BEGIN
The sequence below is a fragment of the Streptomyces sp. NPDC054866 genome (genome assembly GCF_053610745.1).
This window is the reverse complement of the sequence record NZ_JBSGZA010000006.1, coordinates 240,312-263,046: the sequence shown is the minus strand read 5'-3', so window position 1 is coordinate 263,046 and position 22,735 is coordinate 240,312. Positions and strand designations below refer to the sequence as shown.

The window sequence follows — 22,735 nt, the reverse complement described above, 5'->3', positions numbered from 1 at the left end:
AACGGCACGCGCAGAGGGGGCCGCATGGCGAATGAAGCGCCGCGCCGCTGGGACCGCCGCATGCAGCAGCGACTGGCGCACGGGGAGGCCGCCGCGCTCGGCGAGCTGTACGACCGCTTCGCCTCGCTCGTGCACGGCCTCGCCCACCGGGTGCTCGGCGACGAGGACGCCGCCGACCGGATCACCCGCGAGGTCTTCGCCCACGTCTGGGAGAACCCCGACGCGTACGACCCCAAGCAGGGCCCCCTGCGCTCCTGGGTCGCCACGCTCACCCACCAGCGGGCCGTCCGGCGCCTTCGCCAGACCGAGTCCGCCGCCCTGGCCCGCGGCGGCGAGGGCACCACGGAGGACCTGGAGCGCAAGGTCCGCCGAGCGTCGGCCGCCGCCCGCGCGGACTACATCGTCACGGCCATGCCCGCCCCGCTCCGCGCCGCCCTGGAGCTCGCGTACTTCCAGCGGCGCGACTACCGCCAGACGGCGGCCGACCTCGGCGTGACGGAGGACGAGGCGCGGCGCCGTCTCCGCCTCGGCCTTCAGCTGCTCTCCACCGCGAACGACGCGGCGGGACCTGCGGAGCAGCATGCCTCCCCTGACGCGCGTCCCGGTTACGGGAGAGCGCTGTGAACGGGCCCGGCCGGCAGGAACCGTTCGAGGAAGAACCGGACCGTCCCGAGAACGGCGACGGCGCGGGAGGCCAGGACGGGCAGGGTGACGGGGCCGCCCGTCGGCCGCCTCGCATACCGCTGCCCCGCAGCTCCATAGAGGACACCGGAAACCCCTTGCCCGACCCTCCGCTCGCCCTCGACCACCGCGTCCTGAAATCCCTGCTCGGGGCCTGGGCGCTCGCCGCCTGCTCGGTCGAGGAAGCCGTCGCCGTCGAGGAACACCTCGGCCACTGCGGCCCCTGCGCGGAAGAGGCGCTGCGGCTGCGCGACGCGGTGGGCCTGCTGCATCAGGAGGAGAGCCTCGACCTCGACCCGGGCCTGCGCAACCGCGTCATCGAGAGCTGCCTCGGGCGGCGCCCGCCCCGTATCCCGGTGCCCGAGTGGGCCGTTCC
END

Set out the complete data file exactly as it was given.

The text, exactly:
The sequence below is a fragment of the Streptomyces sp. NPDC054866 genome (genome assembly GCF_053610745.1).
This window is the reverse complement of the sequence record NZ_JBSGZA010000006.1, coordinates 240,312-263,046: the sequence shown is the minus strand read 5'-3', so window position 1 is coordinate 263,046 and position 22,735 is coordinate 240,312. Positions and strand designations below refer to the sequence as shown.

The window sequence follows — 22,735 nt, the reverse complement described above, 5'->3', positions numbered from 1 at the left end:
AACGGCACGCGCAGAGGGGGCCGCATGGCGAATGAAGCGCCGCGCCGCTGGGACCGCCGCATGCAGCAGCGACTGGCGCACGGGGAGGCCGCCGCGCTCGGCGAGCTGTACGACCGCTTCGCCTCGCTCGTGCACGGCCTCGCCCACCGGGTGCTCGGCGACGAGGACGCCGCCGACCGGATCACCCGCGAGGTCTTCGCCCACGTCTGGGAGAACCCCGACGCGTACGACCCCAAGCAGGGCCCCCTGCGCTCCTGGGTCGCCACGCTCACCCACCAGCGGGCCGTCCGGCGCCTTCGCCAGACCGAGTCCGCCGCCCTGGCCCGCGGCGGCGAGGGCACCACGGAGGACCTGGAGCGCAAGGTCCGCCGAGCGTCGGCCGCCGCCCGCGCGGACTACATCGTCACGGCCATGCCCGCCCCGCTCCGCGCCGCCCTGGAGCTCGCGTACTTCCAGCGGCGCGACTACCGCCAGACGGCGGCCGACCTCGGCGTGACGGAGGACGAGGCGCGGCGCCGTCTCCGCCTCGGCCTTCAGCTGCTCTCCACCGCGAACGACGCGGCGGGACCTGCGGAGCAGCATGCCTCCCCTGACGCGCGTCCCGGTTACGGGAGAGCGCTGTGAACGGGCCCGGCCGGCAGGAACCGTTCGAGGAAGAACCGGACCGTCCCGAGAACGGCGACGGCGCGGGAGGCCAGGACGGGCAGGGTGACGGGGCCGCCCGTCGGCCGCCTCGCATACCGCTGCCCCGCAGCTCCATAGAGGACACCGGAAACCCCTTGCCCGACCCTCCGCTCGCCCTCGACCACCGCGTCCTGAAATCCCTGCTCGGGGCCTGGGCGCTCGCCGCCTGCTCGGTCGAGGAAGCCGTCGCCGTCGAGGAACACCTCGGCCACTGCGGCCCCTGCGCGGAAGAGGCGCTGCGGCTGCGCGACGCGGTGGGCCTGCTGCATCAGGAGGAGAGCCTCGACCTCGACCCGGGCCTGCGCAACCGCGTCATCGAGAGCTGCCTCGGGCGGCGCCCGCCCCGTATCCCGGTGCCCGAGTGGGCCGTTCC